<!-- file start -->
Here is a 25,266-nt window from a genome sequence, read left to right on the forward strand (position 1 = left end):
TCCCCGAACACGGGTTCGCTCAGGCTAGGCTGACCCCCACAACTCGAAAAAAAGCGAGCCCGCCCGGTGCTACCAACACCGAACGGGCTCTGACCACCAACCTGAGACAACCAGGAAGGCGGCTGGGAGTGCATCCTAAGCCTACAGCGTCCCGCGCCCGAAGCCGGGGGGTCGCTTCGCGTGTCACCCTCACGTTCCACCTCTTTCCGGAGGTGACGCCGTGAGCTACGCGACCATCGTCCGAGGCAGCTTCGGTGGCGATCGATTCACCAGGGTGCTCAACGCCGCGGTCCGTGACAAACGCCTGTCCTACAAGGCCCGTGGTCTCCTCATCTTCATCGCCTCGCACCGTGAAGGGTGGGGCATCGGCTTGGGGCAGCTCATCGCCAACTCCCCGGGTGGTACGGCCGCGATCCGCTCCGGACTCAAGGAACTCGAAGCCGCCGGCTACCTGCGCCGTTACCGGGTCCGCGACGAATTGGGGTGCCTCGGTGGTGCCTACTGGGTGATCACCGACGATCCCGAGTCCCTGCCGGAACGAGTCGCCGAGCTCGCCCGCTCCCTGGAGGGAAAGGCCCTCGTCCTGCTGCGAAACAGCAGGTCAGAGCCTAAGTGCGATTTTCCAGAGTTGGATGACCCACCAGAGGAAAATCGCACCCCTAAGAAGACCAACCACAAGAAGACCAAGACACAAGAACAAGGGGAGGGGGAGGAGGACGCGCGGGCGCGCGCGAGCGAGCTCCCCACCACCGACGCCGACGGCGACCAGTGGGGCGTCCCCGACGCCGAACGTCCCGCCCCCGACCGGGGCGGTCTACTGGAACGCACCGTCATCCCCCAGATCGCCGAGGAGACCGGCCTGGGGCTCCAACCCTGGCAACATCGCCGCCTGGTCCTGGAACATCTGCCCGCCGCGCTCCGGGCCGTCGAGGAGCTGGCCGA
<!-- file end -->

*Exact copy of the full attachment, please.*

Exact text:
Here is a 25,266-nt window from a genome sequence, read left to right on the forward strand (position 1 = left end):
TCCCCGAACACGGGTTCGCTCAGGCTAGGCTGACCCCCACAACTCGAAAAAAAGCGAGCCCGCCCGGTGCTACCAACACCGAACGGGCTCTGACCACCAACCTGAGACAACCAGGAAGGCGGCTGGGAGTGCATCCTAAGCCTACAGCGTCCCGCGCCCGAAGCCGGGGGGTCGCTTCGCGTGTCACCCTCACGTTCCACCTCTTTCCGGAGGTGACGCCGTGAGCTACGCGACCATCGTCCGAGGCAGCTTCGGTGGCGATCGATTCACCAGGGTGCTCAACGCCGCGGTCCGTGACAAACGCCTGTCCTACAAGGCCCGTGGTCTCCTCATCTTCATCGCCTCGCACCGTGAAGGGTGGGGCATCGGCTTGGGGCAGCTCATCGCCAACTCCCCGGGTGGTACGGCCGCGATCCGCTCCGGACTCAAGGAACTCGAAGCCGCCGGCTACCTGCGCCGTTACCGGGTCCGCGACGAATTGGGGTGCCTCGGTGGTGCCTACTGGGTGATCACCGACGATCCCGAGTCCCTGCCGGAACGAGTCGCCGAGCTCGCCCGCTCCCTGGAGGGAAAGGCCCTCGTCCTGCTGCGAAACAGCAGGTCAGAGCCTAAGTGCGATTTTCCAGAGTTGGATGACCCACCAGAGGAAAATCGCACCCCTAAGAAGACCAACCACAAGAAGACCAAGACACAAGAACAAGGGGAGGGGGAGGAGGACGCGCGGGCGCGCGCGAGCGAGCTCCCCACCACCGACGCCGACGGCGACCAGTGGGGCGTCCCCGACGCCGAACGTCCCGCCCCCGACCGGGGCGGTCTACTGGAACGCACCGTCATCCCCCAGATCGCCGAGGAGACCGGCCTGGGGCTCCAACCCTGGCAACATCGCCGCCTGGTCCTGGAACATCTGCCCGCCGCGCTCCGGGCCGTCGAGGAGCTGGCCGA